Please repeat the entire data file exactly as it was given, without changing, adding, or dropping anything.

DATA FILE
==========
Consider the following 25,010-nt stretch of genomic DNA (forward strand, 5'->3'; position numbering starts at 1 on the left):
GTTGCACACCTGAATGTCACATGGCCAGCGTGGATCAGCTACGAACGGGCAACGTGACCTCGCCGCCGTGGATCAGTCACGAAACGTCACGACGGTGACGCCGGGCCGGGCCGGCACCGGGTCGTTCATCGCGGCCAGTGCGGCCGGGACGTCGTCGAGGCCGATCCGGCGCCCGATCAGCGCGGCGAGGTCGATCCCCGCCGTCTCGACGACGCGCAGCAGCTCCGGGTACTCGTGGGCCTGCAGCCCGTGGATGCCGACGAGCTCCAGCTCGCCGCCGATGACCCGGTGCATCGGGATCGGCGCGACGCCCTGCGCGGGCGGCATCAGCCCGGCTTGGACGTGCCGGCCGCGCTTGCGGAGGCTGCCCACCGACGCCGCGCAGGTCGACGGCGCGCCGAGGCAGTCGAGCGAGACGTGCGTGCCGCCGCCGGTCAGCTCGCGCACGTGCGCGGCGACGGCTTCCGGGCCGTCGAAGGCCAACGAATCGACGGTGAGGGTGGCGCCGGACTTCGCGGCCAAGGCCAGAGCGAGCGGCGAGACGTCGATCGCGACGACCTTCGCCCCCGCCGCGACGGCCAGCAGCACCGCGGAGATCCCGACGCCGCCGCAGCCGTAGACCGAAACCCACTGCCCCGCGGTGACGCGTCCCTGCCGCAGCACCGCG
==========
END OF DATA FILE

Consider the following 25,010-nt stretch of genomic DNA (forward strand, 5'->3'; position numbering starts at 1 on the left):
GTTGCACACCTGAATGTCACATGGCCAGCGTGGATCAGCTACGAACGGGCAACGTGACCTCGCCGCCGTGGATCAGTCACGAAACGTCACGACGGTGACGCCGGGCCGGGCCGGCACCGGGTCGTTCATCGCGGCCAGTGCGGCCGGGACGTCGTCGAGGCCGATCCGGCGCCCGATCAGCGCGGCGAGGTCGATCCCCGCCGTCTCGACGACGCGCAGCAGCTCCGGGTACTCGTGGGCCTGCAGCCCGTGGATGCCGACGAGCTCCAGCTCGCCGCCGATGACCCGGTGCATCGGGATCGGCGCGACGCCCTGCGCGGGCGGCATCAGCCCGGCTTGGACGTGCCGGCCGCGCTTGCGGAGGCTGCCCACCGACGCCGCGCAGGTCGACGGCGCGCCGAGGCAGTCGAGCGAGACGTGCGTGCCGCCGCCGGTCAGCTCGCGCACGTGCGCGGCGACGGCTTCCGGGCCGTCGAAGGCCAACGAATCGACGGTGAGGGTGGCGCCGGACTTCGCGGCCAAGGCCAGAGCGAGCGGCGAGACGTCGATCGCGACGACCTTCGCCCCCGCCGCGACGGCCAGCAGCACCGCGGAGATCCCGACGCCGCCGCAGCCGTAGACCGAAACCCACTGCCCCGCGGTGACGCGTCCCTGCCGCAGCACCGCG